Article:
You’ve probably heard of Bitcoin – the cryptocurrency world’s first and best-known child, with a value that soared during 2017 from about $1000 to almost $20,000.
Even though Bitcoin has plummeted in the past month, BTC 1 will still cost you $11,000.
And if you did the Naked Security #sophospuzzle crossword at New Year, you’ll have heard of Ethereum, a combination of cryptographic blockchain, distributed computational environment and cryptocurrency.
We won’t be surprised if you’re not familiar with NEM, a public blockchain (a form of distributed database) and cryptocurrency that is probably best known in Japan.
NEM promotes itself through a product called Mijin, which is effectively a way of using NEM’s technology to run a private blockchain of your own, for example for processing financial transactions, keeping track of stock movements, and more.
We hadn’t even heard of NEM until this morning…
…when a Japanese cryptocurrency exchange called Coincheck admitted that it had, well, “lost” NEM523,000,000.
(We’ll call them NEM coins from now on, although they aren’t coins in the traditional sense, and NEM doesn’t have the word “coin” in its name.)
Unlike Bitcoin, the number of which will gradually increase until there are a maximum of 21,000,000 in circulation, NEM started out in 2015 with 9 billion “preminted” coins (actually 8,999,999,999) for its ecosystem.
Two years ago, NEMs were worth just four-thousandths of a US cent each – although with 9 billion NEMs in the world that nevertheless gave the NEM currency an astonishing overall valuation of $3,600,000.
Today, they are, even more astonishingly, worth about a dollar each, for what the cryptocoin industry buoyantly refers to as a market capitalisation of about $9 billion – that’s a hard-to-get-your-head-around valuation that make NEM alone worth as much as 1% of Apple.
With that sort of value, you’d imagine that anyone who had been entrusted with a large stash of NEM coins would take care not to lose them – especially if those NEMs belonged to other people and were being held for the purposes of trading.
Indeed, you’d think that any major-league cryptocoin exchange would be extra careful given the history of high-value security implosions in the cryptocurrency scene, such as:
- About $500,000,000 of Bitcoin lost by the Japanese cryptocurrency exchange Mt. Gox in 2014.
- About $300,000,000 of Ethereum allegedly lost due to coding blunders by Parity Technologies.
- About $30,000,000 of Bitcoin siphoned off from cryptocurrency startup Tether.
Biggest cryptoheist ever?
Well, all cryptocurrency carelessness records may just have been broken by Japanese exchange Coincheck.
According to the company’s own blog, it recently lost NEM 523,000,000 belonging to approximately 260,000 different users.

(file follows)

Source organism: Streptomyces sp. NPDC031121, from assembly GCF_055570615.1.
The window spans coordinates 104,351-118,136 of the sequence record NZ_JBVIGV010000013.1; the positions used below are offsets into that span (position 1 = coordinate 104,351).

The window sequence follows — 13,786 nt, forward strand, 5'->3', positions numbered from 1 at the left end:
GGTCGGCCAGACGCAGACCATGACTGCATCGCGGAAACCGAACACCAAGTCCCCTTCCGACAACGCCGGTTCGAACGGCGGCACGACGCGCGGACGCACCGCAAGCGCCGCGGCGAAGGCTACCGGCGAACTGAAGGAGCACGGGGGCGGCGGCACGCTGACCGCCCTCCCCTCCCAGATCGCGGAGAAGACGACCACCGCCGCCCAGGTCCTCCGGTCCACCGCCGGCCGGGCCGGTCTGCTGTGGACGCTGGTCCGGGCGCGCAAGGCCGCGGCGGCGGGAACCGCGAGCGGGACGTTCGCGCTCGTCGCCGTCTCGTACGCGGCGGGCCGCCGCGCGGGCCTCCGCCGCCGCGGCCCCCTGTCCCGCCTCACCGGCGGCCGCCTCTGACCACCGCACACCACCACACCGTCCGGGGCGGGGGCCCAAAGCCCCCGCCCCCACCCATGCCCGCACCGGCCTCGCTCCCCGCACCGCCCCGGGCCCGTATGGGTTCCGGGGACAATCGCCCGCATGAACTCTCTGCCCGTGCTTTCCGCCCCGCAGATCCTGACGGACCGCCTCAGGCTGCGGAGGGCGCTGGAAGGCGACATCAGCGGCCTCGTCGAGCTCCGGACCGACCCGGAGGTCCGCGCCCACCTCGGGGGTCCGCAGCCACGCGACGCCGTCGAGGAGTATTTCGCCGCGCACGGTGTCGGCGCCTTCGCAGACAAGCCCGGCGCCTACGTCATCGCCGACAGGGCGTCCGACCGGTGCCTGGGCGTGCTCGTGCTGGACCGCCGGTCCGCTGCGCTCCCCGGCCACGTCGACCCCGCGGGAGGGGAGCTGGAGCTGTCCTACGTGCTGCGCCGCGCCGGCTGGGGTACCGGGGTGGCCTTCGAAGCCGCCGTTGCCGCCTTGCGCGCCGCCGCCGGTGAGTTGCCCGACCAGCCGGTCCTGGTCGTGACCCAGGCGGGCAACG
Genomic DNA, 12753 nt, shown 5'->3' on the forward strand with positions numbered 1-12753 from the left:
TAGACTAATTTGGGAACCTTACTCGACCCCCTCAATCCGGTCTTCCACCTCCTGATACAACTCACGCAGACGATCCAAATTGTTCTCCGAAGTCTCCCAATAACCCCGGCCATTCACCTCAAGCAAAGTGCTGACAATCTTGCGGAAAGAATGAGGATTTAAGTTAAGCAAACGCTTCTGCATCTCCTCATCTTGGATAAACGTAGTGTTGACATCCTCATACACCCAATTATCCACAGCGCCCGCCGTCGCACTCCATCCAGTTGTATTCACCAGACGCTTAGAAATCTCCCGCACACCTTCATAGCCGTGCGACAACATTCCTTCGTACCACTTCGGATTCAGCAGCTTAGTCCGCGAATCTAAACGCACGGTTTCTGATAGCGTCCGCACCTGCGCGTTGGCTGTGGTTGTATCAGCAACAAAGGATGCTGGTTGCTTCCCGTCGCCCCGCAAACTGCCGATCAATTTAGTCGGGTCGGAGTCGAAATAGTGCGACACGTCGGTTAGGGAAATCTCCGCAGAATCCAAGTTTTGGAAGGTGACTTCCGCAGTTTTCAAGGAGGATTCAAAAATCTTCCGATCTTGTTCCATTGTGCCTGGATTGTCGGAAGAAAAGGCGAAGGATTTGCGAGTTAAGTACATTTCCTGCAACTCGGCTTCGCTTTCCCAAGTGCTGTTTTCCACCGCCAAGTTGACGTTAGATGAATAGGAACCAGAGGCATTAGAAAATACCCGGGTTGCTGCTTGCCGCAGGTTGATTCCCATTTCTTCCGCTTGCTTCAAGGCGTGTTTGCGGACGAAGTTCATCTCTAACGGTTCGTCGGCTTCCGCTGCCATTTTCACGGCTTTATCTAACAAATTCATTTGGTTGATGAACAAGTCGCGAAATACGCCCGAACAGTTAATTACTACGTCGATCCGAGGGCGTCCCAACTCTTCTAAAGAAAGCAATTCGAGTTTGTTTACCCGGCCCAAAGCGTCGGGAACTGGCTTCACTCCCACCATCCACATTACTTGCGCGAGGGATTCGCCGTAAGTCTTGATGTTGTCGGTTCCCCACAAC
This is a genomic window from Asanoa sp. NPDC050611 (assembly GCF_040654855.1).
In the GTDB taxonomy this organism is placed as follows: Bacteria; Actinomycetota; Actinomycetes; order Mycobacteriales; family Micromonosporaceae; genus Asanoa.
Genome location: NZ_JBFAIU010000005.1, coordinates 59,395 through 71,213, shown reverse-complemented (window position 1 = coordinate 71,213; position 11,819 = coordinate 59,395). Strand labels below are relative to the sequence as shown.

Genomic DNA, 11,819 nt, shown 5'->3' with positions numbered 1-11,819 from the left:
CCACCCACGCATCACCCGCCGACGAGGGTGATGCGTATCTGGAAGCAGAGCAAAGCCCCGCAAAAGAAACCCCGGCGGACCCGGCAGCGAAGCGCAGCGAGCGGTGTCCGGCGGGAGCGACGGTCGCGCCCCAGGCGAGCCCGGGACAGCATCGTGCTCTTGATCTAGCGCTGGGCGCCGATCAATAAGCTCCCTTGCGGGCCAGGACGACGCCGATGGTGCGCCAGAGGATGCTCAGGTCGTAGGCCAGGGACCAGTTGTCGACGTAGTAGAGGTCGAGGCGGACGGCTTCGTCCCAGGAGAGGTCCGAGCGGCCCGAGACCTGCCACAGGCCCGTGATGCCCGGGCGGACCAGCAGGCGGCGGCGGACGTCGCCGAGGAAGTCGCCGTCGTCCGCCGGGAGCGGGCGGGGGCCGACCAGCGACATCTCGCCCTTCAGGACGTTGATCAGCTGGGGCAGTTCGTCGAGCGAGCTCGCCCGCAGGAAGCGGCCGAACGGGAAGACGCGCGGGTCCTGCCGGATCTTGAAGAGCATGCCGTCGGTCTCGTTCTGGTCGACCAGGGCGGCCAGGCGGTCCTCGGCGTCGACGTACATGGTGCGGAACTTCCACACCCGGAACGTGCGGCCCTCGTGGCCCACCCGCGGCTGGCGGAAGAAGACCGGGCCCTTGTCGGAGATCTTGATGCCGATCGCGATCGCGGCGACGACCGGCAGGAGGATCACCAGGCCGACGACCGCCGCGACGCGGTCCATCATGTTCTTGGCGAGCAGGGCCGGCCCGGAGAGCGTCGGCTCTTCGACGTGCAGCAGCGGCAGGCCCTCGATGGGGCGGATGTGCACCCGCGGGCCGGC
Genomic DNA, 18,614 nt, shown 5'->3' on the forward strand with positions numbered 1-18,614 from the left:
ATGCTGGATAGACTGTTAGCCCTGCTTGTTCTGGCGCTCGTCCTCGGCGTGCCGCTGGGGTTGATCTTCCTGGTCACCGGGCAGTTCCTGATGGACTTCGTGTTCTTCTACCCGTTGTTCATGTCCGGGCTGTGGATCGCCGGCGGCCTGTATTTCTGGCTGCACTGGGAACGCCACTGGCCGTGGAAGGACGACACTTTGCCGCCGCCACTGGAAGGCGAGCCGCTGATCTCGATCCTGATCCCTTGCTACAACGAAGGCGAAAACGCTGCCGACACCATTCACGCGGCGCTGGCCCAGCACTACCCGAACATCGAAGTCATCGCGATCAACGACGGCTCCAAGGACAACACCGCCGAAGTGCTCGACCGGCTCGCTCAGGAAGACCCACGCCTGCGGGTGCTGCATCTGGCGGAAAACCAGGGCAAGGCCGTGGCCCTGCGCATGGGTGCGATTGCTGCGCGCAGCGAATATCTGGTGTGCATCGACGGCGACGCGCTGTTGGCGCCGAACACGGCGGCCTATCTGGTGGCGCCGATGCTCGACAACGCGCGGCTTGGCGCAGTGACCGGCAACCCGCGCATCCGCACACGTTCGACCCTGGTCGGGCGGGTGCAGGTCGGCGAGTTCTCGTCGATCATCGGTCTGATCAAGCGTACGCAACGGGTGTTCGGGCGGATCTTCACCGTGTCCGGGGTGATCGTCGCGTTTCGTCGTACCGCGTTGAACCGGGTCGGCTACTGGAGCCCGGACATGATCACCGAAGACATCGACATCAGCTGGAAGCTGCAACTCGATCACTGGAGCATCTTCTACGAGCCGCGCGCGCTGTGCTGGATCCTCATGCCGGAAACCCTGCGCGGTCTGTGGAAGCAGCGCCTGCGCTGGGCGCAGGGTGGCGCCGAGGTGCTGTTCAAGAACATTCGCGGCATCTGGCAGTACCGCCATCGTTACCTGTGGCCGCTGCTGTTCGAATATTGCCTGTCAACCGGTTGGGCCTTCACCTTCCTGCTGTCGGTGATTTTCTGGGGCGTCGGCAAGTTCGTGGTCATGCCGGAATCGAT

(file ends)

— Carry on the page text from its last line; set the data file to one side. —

The company has said it will offer reparations to affected users, paying them out at JPY 88.549 ($0.81) per NEM coin they had held.
That means the company has to come up with more than $400 million in cash.
As you can imagine, that might take a while:
We are currently deciding on the best method for applying for reparations and the period in which they will be made. The principal used for reparations will be derived from company funds.
We realize that this illicit transfer of funds from our platform and the resulting suspension in services has caused immense distress to our customers, other exchanges, and people throughout the cryptocurrency industry, and we would like to offer our deepest and humblest apologies to all of those involved. In moving towards reopening our services, we are putting all of our efforts towards discovering the cause of the illicit transfer and overhauling and strengthening our security measures while simultaneously continuing in our efforts to register with the Financial Services Agency as a Virtual Currency Exchange Service Provider.
Thank you for your attention and your support.
What to do?
Cryptocoins can be stored in what’s called a hot wallet, meaning that the cryptographic secrets needed to spend them are trusted to an exchange like Coincheck, making those coins easier to use, or a cold wallet, where you keep the coins offline.
That’s a bit like the difference between having shares lodged with online broker, where you can trade them directly, or having shares issued as share certificates that you can keep under the mattress at home.
Good advice is to keep the bulk of your cryptocurrency stash offline, keeping only a modest amount online for your immediate needs.
In this case, the average NEM coinholder had apparently entrusted about NEM 2000 to the Coincheck exchange – not a lot, at least in hard currency, until fairly recently, when the value of NEM reached about one dollar.
Even at $2000, many users may have thought that their online balances were reasonable enough, perhaps assuming that an attack that drained hundreds of thousands of accounts at the same time was unlikely.
If you do have cryptocurrency holdings, now is a good time to reconsider how much you keep hot (online), and how much you keep in cold wallets (for example backed up on various encrypted USB devices in multiple locations).
Large fluctuations in cryptocoin values mean that a hot wallet deposit that seemed almost trivially modest a few months ago might by now be worth more than your car…